As soon as I get enough posts under my belt to post links i'll post the pictures I took of her and the conditions of various parts. I've been studying aswayze and stagg's posts about their boats for a couple weeks now. They've at least made me optimistic that I might be able to pull this off.

If I can come up with a decent sailboat after investing a couple thousand dollars instead of spending a couple thousand dollars and then having to spend a couple thousand more to get a decent sailboat i'll be ahead of the game.
 

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Clean up goes a lot faster than you think. Just pull everything out, attack it with a pressure washer, then vacuum up all the muddy water. Once you get the thing clean, polish it up so it stays cleaner and makes it harder on the wasps in the future.


Just got done polishing and waxing mine next weekend. Cushions go back in this coming weekend.

What engine do you have? It happens that Stagg has 1 each of the more common engine options as a spare, both a complete Balwin Saildrive as well as an extra YSB-8 Yanmar.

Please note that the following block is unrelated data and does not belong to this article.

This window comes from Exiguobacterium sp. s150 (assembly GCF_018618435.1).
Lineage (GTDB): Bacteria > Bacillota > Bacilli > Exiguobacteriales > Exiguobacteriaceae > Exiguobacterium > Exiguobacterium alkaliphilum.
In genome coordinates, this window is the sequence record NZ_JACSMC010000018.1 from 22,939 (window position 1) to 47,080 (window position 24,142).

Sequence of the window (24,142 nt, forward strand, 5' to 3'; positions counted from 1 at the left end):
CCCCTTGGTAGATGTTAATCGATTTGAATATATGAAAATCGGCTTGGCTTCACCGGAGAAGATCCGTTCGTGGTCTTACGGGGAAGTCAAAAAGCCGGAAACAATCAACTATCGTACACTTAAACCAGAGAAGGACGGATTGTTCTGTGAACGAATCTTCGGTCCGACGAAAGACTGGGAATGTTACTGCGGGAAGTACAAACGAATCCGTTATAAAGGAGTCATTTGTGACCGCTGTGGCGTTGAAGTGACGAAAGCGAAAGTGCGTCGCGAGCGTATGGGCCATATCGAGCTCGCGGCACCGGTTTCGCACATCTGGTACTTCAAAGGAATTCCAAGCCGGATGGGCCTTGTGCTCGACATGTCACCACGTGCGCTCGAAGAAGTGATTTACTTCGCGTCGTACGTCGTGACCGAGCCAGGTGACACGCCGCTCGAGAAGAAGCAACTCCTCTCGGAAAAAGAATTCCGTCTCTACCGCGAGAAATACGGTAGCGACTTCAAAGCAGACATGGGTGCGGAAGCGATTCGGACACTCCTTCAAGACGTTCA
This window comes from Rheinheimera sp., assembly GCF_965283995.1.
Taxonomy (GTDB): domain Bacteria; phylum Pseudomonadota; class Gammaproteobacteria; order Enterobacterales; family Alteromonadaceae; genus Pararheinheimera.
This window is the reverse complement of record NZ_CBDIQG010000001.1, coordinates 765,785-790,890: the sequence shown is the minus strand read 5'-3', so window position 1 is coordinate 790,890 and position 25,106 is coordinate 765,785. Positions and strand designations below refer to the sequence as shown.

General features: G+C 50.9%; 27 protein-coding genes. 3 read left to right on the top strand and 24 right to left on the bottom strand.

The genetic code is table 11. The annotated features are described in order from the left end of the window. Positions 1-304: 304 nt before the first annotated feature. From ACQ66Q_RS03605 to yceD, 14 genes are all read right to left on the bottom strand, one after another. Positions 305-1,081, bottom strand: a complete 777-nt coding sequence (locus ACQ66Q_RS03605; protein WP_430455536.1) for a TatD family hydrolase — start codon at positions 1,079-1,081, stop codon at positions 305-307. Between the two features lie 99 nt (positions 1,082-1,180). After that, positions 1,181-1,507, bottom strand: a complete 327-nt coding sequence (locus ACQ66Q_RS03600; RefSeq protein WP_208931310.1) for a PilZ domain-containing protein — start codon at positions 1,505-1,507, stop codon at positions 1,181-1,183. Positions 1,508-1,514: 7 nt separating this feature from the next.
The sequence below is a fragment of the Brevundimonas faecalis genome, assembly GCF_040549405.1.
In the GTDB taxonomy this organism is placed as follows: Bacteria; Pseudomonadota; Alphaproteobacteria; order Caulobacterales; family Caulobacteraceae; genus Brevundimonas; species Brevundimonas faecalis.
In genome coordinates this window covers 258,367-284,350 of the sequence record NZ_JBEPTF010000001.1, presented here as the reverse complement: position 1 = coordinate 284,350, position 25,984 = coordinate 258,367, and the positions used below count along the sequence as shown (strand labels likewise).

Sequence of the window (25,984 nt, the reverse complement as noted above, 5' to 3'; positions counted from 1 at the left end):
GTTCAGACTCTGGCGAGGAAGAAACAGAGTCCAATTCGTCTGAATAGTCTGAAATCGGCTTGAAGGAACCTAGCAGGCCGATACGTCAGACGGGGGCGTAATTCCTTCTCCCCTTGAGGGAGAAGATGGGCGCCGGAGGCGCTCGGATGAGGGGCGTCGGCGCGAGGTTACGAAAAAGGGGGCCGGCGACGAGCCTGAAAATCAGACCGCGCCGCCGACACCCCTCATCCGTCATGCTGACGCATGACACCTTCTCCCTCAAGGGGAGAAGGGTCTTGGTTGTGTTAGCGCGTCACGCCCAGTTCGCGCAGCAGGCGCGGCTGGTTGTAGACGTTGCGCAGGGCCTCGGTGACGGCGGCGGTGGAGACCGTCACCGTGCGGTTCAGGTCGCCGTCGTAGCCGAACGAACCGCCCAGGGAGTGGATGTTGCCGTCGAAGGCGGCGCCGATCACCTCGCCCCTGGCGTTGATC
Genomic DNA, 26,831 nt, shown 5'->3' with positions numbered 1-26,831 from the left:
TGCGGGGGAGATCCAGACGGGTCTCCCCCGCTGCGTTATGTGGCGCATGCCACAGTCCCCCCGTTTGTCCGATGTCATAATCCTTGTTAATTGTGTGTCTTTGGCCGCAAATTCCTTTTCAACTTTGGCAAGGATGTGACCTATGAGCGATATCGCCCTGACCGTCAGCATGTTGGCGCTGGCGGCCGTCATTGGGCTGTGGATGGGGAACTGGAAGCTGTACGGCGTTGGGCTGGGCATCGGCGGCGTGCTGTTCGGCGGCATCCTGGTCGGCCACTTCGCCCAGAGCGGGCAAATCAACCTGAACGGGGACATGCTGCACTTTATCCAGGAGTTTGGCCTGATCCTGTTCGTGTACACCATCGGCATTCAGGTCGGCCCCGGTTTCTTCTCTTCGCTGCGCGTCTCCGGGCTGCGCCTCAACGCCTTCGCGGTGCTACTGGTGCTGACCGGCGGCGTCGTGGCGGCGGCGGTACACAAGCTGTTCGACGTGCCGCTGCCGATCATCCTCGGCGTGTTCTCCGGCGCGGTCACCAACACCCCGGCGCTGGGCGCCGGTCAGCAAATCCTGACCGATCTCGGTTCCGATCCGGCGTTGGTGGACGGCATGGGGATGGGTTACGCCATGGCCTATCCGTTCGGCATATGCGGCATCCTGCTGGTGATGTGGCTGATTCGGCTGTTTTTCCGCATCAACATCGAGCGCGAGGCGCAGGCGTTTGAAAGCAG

I have some various cabinet doors, a spare keel winch assembly and some other small parts here and there.

The VBerth cushions you can either get made up custom or per Stagg's findings, you can substitute the V Berth cushions out of a much more common Catalina 25.
 

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Discussion Starter · #3 ·
It looks like it has the yanmar YSE-8, which i've heard good things about but don't know much about honestly. It's a little rough looking to be honest.

I've got a friend who thinks he can make cushions for it if I give him measurements, foam padding, and fabric. We'll see what actually transpires.
 

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Discussion Starter · #4 ·
My dad said he did some sort of preservative measure to the engine that he can't quite recall, but I'm not sure where to even start before checking out the engine... I guess trying to get the engine out would be a good first step. I have a feeling that isn't going to be a one person job.
 

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It's some work... I pulled mine out this season to do some overhaul so I know by experience.

First pull the starter and alternator to give yourself some maneuver room.

Unplug the everything (it's all pretty obvious)

Disconnect the drive shaft, use the opportunity to remove the shaft and renew the cutless bearing.



Engine comes out into the aft cabin then can be lifted straight up and out.